What You May Not Know About Medical Battery

Almost all claims against doctors or other medical providers are going to fall under the umbrella of medical negligence.  But there are some types of claims which are defined as medical battery instead of medical negligence.  The law generally defines three types of medical battery claims which fall outside of medical negligence.  One type occurs when a physician performs a medical procedure on a patient when no consent has been obtained from the patient. This form of battery excludes a situation when the doctor performs an emergency procedure to save the life of the patient or to prevent serious harm to the patient.  The likelihood of a patient having this type of medical battery claim is very remote, but it can exist.

Medical Battery in California

Another form of medical battery is based upon a violation of conditional consent.  A patient indicates to the physician if one thing is found or occurs during the procedure, then the doctor is authorized to perform a further procedure.  The doctor proceeds with the secondary procedure without having the initial condition occur.  An example of this is that if the doctor finds damage to an organ, then the patient gives permission to remove the organ.  When the doctor performs the procedure, the organ is not found to be damaged, but the doctor goes ahead and removes the organ anyway.

The more likely medical battery claim comes from a situation where the patient gives consent to perform one procedure, but the physician on his or her own performs a substantially different procedure than that which was consented to by the patient.  Once again, there is the exception to rule when the life or immediate health of the patient is in jeopardy and the physician believes the deviation is necessary to protect the patient.  This subject belief can be challenged by the patient. 

Prove Your Medical Battery Claim 

A patient who believes he or she suffered a medical battery must establish the following elements to prove the claim of medical battery:

That the doctor performed the procedure without any consent,

 or,

that the patient consented to one procedure by the physician performed a substantially different medical procedure;

That the patient was harmed; and,
That the physician’s conduct was a substantial factor in causing the harm.

It should be noted that a patient can give consent in writing, by conduct or orally, so all these factors need to be considered. 

Examples of Medical Battery

If a woman needs to have fibroids removed from her uterus and she provides consent for a myomectomy (procedure to remove fibroids and preserve the uterus), but the doctor believes she would be better off with a hysterectomy, so he performs a hysterectomy instead of the myomectomy, contrary to the patient’s desires.  Another example is when a doctor receives consent to remove a small scrotal mass for testing, but the doctor decides, without testing the mass that the patient has cancer and removes substantial tissues from the patient’s penis, thereby leaving him impotent.  After testing, the mass is found to be benign and not malignant cancer.  A final example is when a plastic surgeon recommends breast implants during a procedure but the patient indicates that she does not want implants.  During the surgery, the doctor goes ahead and performs a breast enlargement procedure.  (Each of these are actual cases.)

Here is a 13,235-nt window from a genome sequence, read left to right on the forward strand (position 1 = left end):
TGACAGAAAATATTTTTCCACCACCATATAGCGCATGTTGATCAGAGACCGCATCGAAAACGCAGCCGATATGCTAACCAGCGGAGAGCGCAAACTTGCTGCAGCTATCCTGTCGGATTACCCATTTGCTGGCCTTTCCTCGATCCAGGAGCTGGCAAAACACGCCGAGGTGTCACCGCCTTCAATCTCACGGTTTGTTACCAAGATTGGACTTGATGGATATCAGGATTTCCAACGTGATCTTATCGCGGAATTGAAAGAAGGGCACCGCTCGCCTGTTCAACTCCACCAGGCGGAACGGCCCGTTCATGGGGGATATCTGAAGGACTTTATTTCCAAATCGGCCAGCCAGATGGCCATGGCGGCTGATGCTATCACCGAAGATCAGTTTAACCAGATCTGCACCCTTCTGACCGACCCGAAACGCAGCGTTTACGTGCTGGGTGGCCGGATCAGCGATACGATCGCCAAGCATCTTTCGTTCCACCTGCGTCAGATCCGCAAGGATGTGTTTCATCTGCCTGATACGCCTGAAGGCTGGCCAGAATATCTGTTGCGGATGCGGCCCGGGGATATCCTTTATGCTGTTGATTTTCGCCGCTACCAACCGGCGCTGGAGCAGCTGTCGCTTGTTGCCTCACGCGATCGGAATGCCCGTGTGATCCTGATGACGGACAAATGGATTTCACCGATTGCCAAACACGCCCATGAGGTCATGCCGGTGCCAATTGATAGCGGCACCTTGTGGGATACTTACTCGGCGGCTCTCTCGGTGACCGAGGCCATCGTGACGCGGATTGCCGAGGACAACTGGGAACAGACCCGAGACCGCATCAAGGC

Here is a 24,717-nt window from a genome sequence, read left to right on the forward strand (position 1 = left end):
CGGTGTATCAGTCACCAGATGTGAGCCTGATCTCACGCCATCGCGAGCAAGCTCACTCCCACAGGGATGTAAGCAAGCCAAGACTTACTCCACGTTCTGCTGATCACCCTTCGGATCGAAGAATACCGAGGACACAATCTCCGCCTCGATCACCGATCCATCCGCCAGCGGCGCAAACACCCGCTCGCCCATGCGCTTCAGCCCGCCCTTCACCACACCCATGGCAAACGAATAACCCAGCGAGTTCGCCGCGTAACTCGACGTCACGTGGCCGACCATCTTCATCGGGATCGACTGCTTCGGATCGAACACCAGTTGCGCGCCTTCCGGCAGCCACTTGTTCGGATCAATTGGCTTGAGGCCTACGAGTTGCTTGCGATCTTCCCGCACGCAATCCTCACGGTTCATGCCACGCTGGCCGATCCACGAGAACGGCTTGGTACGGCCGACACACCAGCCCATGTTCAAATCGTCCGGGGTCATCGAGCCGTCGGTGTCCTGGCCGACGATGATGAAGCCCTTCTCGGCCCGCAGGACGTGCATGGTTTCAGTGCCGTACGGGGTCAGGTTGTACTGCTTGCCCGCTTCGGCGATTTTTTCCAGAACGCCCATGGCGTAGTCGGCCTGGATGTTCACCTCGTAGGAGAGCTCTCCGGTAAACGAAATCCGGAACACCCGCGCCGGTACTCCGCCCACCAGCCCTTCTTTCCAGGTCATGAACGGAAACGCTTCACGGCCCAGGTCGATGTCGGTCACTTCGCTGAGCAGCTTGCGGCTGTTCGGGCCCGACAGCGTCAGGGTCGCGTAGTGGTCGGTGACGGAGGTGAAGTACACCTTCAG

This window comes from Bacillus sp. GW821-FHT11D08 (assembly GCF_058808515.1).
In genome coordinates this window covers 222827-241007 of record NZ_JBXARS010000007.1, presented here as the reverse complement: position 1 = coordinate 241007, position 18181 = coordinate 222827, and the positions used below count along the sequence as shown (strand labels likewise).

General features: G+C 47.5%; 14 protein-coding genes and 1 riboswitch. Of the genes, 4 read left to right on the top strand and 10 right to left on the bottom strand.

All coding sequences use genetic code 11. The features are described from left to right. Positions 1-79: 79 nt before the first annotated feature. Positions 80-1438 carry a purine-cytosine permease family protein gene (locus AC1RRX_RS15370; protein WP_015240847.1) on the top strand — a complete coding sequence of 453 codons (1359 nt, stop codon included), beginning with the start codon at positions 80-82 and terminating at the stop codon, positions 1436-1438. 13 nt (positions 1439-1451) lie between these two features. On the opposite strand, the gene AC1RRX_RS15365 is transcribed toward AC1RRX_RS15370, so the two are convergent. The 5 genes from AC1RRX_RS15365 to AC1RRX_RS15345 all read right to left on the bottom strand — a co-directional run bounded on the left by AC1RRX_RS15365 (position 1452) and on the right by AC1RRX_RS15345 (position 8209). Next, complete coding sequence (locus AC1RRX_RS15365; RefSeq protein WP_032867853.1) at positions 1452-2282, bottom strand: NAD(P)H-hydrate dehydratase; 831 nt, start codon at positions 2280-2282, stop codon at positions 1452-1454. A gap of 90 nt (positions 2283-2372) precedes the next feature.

Medical battery is very different from medical malpractice, so the courts have indicated that the medical malpractice limit on general (non-economic) damages does not apply to a medical battery case.  One additional advantage for the patient who has suffered harm from a medical battery is that if the act of the physician is clearly not consistent with the consent given, a medical expert witness is not required to testify on this issue of battery, even though it is generally good to have that added benefit at trial.

Our Rancho Cucamonga, California Medical Malpractice Attorneys Are Here to Help You

If you believe you or a loved one suffered significant damages due to a doctor’s medical battery or negligence, you need to promptly consult with a medical malpractice attorney.  At the Inland Empire Law Group we have significant experience in handling medical battery claims.  Call today to determine if you have a legal right against a doctor or medical provider.  Call now at 909-481-0100 for an initial over the phone review of your case, and for a possible free consultation with our Medical Malpractice Lawyers.